Tens of thousands of Bangkok residents jammed bus stations and highways Wednesday to flee Thailand's flood-threatened capital as the city's governor ordered official evacuations in two swamped northern districts for the first time since the crisis began.
Floodwaters bearing down on the metropolis have killed 373 people nationwide since July, causing billions of dollars in damage and shutting down Bangkok's second largest airport.
Prime Minister Yingluck Shinawatra's government had repeatedly vowed to protect the capital, which has so far mostly escaped unscathed. But official assessments have turned grim in recent days, and everywhere people are preparing for flooding that seems all but inevitable.
Gov. Sukhumbhand Paribatra said residents of two of the city's 50 districts — Don Muang and Bang Phlat, both already partially submerged -- should leave for safer city shelters.
"This is the first time I am using the term 'evacuation,' the first time I'm really asking you to leave," Sukhumbhand said.
Elsewhere in the city, thousands of people packed Bangkok's Mo Chit bus terminal, trying to leave town on their own. Many appeared to be taking advantage of a government-declared five-day public holiday to avoid a possible watery siege. The holiday runs Thursday through Monday in flood-affected areas, including Bangkok.
Some waited for hours on the sidewalk outside Mo Chit because there was no space inside the terminal, the main departure point for buses to Thailand's north.
The mass exodus included thousands of migrants from neighbouring Myanmar, workers dependent on low-paying jobs so desperate to leave they are willing to brave a return to their intensely repressive nation to do so.
Authorities were also forced to move hundreds of inmates from three prisons — many on death row — to facilities in other provinces.
Satellite maps of Bangkok showed a city almost entirely surrounded by water. Most of the vast pools of runoff now submerging a third of the country are flowing from the north toward Bangkok — southward toward the Gulf of Thailand.
"The amount of water is gigantic," Yingluck said. "Some water must spread into Bangkok areas but we will try to make it pass through as quickly as possible."
Young drowing victims
Children make up around a quarter of the nearly 800 deaths reported since July across Thailand, Cambodia, Vietnam, Laos and the Philippines, according to the United Nations. The region has been ravaged by some of the worst flooding in decades, but drownings are a huge unreported epidemic in Asia. Every year, an estimated 240,000 children up to 17 years old die -- mostly because the majority of kids simply never learn to swim.
That annual number is roughly equal to the total deaths from the 2004 Indian Ocean tsunami, but day-to-day water deaths rarely get attention.
"Those (in the tsunami) were counted because they drowned in a space of six to eight hours in the region, and everyone was just stunned because the number was enormous," said Michael Linnan, technical director of the U.S.-based Alliance for Safe Children in Bangkok, who has studied child drowning.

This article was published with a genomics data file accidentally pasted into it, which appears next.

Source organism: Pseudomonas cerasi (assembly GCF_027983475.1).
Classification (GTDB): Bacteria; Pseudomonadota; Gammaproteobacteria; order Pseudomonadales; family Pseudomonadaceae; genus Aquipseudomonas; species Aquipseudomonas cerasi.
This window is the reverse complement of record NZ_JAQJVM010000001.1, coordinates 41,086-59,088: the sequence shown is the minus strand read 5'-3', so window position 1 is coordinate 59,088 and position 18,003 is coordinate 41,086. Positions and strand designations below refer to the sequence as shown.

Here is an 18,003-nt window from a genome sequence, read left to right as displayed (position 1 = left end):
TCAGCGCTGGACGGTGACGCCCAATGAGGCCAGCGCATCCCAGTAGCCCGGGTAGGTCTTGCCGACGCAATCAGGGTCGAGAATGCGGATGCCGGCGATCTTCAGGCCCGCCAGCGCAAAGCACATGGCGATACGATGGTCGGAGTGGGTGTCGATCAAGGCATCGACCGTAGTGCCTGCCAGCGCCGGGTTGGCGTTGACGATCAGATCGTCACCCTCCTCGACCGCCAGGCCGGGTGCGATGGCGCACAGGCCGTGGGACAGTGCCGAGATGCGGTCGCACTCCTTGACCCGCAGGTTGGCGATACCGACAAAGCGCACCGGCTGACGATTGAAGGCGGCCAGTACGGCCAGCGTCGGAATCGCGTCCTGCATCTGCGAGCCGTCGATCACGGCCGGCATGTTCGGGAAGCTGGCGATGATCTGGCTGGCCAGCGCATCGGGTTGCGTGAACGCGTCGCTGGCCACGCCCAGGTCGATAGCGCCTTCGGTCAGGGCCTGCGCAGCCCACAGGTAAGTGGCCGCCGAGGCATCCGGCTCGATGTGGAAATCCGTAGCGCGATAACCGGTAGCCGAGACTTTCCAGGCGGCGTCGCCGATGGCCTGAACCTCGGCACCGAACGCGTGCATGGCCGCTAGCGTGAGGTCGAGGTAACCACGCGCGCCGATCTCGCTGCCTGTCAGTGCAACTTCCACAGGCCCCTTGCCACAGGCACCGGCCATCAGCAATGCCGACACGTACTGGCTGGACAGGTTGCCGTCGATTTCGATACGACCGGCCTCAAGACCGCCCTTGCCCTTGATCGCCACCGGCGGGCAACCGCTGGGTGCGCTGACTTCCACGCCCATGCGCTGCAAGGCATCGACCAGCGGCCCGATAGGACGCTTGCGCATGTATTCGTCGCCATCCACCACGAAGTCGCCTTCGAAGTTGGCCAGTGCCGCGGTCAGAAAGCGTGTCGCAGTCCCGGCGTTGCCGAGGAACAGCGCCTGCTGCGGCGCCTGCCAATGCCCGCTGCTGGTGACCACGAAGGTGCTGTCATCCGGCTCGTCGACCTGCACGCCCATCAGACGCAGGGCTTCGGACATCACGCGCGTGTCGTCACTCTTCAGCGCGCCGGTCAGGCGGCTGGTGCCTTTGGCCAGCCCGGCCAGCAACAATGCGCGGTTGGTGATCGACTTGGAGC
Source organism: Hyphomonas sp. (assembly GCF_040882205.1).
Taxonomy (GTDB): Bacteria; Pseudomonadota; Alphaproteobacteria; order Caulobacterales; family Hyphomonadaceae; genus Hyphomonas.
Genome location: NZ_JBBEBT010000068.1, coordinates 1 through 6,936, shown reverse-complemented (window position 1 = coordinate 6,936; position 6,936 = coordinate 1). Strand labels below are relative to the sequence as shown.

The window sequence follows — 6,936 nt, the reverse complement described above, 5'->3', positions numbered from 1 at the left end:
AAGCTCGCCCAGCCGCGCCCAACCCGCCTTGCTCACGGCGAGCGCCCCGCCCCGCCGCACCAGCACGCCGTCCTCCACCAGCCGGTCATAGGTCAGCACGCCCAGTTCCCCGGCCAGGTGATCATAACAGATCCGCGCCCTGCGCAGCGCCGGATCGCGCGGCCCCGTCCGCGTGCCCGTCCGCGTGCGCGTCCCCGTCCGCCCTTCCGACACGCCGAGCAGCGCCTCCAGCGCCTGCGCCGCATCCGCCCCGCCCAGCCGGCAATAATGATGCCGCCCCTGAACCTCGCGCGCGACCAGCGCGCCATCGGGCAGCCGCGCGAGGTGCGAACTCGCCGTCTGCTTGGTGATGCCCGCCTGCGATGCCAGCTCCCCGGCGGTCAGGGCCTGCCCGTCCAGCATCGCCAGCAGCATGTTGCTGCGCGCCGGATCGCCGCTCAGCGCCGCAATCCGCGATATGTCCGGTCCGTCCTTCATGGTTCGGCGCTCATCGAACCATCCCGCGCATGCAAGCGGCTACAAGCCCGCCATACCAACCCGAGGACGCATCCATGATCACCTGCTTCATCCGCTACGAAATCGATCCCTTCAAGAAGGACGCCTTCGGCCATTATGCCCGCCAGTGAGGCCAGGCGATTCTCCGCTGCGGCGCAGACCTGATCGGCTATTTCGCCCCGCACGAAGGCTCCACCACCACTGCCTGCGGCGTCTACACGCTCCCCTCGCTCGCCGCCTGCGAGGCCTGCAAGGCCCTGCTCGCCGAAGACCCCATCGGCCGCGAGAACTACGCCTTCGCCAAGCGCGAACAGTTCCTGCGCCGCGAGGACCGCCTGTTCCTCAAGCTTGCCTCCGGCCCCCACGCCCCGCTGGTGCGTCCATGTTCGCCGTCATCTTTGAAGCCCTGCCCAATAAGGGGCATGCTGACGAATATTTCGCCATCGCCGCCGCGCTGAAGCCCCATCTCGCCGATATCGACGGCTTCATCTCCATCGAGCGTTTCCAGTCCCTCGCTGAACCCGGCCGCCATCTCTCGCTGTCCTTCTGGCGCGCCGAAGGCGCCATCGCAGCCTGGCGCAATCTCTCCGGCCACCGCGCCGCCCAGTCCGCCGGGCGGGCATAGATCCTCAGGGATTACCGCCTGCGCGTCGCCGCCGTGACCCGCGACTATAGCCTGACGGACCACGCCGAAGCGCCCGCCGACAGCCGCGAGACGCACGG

"But the reality is that in that the 364 days before that, an equal number of mothers and children had drowned as well. But they drown one at a time and not in a disaster setting, so they weren't counted."
— The Associated Press
In the district of Sai Mai, located on the capital's northern outskirts, waist-high water turned roads into virtual rivers and swamped gas stations and homes.
Hundreds of residents clamoured aboard packed military trucks with their belongings, desperate to leave. But help was in short supply.
"We haven't been able to get on one (military truck) yet, we have been waiting for almost an hour," said 71-year-old Saman Somsuk. "There aren't many trucks."
Others got out any way they could -- in paddle boats, plastic tubs, inner tubes and rubber rafts. Several men floated down a flooded road in a makeshift boat made of empty oil barrels tied to a rectangular plank.
As fears of urban disaster set in, some residents built cement walls to protect their shops and homes.
Websites posted instructions on the proper way to stack sandbags. Many residents fortified vulnerable areas of their houses with bricks, gypsum board and plastic sheets. Walls of sandbags or cinderblocks covered the entrances of many buildings.
Concern that pumps would fail prompted a run on plastic containers in which to hoard water. Anticipating worse, one woman travelling on Bangkok's Skytrain system carried a bag of life vests.
On Tuesday, floods breached barriers protecting the capital's Don Muang airport, shutting it down hours later. The airport is used primarily for domestic flights, but its closure dealt a major psychological blow to efforts to protect the capital.
The country's main international airport is still functioning normally.
Panic has gripped parts of the city as more and more of it is affected by the advancing water. Residents stocking up on food and other necessities have emptied supermarket shelves. Bottled water and toilet paper were in especially short supply.
Yingluck urged everyone in the capital to move their belongings to higher ground and warned that the city's fate rested on three key flood barriers.